On May 19th, World Inflammatory Bowel Disease Day will be celebrated. The Brazilian Society of Coloproctology (SBCP) alerts to the increase in the prevalence of these diseases in Brazil, drawing attention to the cause through the Maio Roxo campaign.
According to the entity, inflammatory bowel diseases affect more than 5 million people worldwide and have no cure, but early diagnosis helps to establish a treatment to improve quality of life. In Brazil, an increase in cases has been observed in recent years, the most common being Crohn’s disease and ulcerative colitis.
Based on data from DataSUS, the SBCP analyzed the incidence and prevalence rates of inflammatory bowel diseases in Brazil from 2012 to 2020. Information from 212,026 patients of both sexes was analyzed, 140,705 with Crohn’s disease and 92,326 with ulcerative colitis.
For physician Paulo Gustavo Kotze, a member of the SBCP and one of the study authors, the incidence, that is, the registration of new cases, rose from 9.41 per 100,000 inhabitants in 2012 to 9.57 per 100,000 inhabitants in 2012. 2020, an average annual change of 0.80%. The prevalence, which is the sum of cases, went from 30.01 per 100 thousand inhabitants to 100.13 per 100 thousand inhabitants in the same period, an average variation of 14.87% per year.
“In Brazil, the prevalence of inflammatory bowel diseases reaches 100 cases for every 100,000 inhabitants in the public system, with the highest concentration in the Southeast and South regions. In some developed countries, the prevalence can reach up to 1% of the population. The average incidence in 2020 in the country was seven cases for ulcerative colitis and three for Crohn’s disease for every 100,000 inhabitants,” said Kotze.
Causes and symptoms
The SBCP also warns that inflammatory bowel diseases are more frequent in adolescents and young adults, aged 15 to 40 years, with causes related to genetic, immunological, environmental, dietary factors and changes in the intestinal flora. Smoking is a risk factor for worsening Crohn’s disease.
The symptoms of the two diseases are similar, but ulcerative colitis only affects the intestinal mucosa of the rectum and colon, known as the large intestine. Crohn’s disease, on the other hand, can affect the entire digestive tract, from the mouth to the anus, being more prevalent in the small intestine, colon and perianal region, causing inflammation in all intestinal layers.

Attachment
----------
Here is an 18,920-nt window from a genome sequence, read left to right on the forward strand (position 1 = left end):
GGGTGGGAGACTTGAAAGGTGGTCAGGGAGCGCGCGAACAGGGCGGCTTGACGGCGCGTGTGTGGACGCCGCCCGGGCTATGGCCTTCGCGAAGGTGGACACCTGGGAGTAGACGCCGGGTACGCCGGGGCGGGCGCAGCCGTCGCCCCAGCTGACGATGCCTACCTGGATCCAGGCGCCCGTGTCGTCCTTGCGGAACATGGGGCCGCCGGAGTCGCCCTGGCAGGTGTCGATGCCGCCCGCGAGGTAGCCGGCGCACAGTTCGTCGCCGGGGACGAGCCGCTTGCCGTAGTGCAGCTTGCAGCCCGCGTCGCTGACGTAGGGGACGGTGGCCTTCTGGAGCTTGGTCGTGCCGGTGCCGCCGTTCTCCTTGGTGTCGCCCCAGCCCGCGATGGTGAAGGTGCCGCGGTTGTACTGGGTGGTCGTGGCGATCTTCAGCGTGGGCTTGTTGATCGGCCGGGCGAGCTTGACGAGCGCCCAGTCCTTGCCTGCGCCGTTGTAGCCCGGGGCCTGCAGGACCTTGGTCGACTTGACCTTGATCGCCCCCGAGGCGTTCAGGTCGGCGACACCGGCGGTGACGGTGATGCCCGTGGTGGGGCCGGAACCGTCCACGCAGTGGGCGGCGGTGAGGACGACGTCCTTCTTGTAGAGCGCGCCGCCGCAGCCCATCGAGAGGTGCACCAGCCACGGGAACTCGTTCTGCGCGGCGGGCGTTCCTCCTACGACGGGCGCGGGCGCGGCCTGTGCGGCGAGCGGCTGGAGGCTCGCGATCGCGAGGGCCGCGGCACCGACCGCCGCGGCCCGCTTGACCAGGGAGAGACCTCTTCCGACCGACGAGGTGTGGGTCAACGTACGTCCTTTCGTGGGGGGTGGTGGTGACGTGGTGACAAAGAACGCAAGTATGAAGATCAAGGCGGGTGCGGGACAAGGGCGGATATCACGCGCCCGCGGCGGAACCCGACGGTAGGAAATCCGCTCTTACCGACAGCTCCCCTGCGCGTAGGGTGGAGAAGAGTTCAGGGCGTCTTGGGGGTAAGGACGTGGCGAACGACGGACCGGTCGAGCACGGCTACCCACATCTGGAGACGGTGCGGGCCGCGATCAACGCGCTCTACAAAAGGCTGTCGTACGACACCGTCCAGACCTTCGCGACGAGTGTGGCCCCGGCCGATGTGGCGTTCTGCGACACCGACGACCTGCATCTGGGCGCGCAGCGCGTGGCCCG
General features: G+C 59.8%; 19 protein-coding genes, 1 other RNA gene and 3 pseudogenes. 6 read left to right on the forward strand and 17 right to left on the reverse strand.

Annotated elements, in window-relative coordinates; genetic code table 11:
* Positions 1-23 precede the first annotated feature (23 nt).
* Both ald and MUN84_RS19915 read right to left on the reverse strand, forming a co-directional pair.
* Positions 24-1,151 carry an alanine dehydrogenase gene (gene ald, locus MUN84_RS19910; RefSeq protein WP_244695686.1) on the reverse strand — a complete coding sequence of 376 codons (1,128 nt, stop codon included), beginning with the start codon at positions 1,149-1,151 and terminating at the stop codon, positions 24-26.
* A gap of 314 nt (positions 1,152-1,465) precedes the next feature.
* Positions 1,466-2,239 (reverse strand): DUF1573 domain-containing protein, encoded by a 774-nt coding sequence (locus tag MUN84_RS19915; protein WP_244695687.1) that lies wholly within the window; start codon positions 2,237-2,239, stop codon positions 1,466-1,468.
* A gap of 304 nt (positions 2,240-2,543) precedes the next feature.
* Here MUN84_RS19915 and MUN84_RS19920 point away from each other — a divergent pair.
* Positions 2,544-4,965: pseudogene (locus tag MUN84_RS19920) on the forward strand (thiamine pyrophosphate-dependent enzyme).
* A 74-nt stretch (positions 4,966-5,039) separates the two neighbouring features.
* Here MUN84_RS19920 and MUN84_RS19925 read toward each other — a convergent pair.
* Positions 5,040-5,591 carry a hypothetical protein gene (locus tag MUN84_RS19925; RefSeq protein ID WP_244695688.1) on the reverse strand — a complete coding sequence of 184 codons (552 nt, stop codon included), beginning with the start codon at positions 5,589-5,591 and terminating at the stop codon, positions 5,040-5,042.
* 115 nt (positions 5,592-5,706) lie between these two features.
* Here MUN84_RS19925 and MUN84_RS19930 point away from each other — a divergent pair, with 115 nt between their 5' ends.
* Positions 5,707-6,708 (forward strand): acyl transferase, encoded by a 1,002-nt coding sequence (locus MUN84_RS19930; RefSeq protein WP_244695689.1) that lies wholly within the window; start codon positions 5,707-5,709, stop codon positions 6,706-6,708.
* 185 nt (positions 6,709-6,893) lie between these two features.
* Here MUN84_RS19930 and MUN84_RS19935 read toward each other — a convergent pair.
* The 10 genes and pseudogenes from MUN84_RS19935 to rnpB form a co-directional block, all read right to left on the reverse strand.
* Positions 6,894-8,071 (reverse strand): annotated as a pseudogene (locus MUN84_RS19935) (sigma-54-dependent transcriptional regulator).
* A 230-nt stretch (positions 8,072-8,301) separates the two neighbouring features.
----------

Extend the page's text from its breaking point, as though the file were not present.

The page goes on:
Among the symptoms are chronic diarrhea with blood, mucus or pus, associated with abdominal cramps, evacuation urgency, lack of appetite, fatigue and weight loss. In more severe cases, the patient may have anemia, fever, malnutrition and abdominal distension. Between 15% and 30% of patients also have extraintestinal manifestations such as joint pain, skin or eye lesions.
The diagnosis of inflammatory bowel diseases is made by a specialist, after analyzing the clinical history and laboratory, endoscopic, radiological and biopsies tests. Kotze says that the symptoms can be confused with those of more common diseases, such as irritable bowel syndrome and infectious diarrhea, “so a global analysis of the patient is essential”, he says.
Inflammatory bowel diseases have no cure, but proper treatment allows the control of the inflammatory process and symptoms, with the induction of disease remission through topical anti-inflammatory drugs, corticosteroids and injectable drugs. Maintenance of the condition is carried out without steroids, and immunosuppressants and biological agents may be associated. According to Kotze, early diagnosis is important to avoid complications.
“Even with adequate clinical treatment, the challenges of improvement persist and a significant part of patients still need different types of surgery for their treatment. The importance of early diagnosis and treatment lies in the possibility of avoiding complications and consequent surgeries”, he adds.
Another important point for patients is to follow a proper diet. According to the SBCP, good eating habits can prevent the development of the disease and maintain remission.
The orientation must be done by a multidisciplinary team of doctors and nutritionists, since the type of food recommended varies according to the stage and severity of the disease in each patient.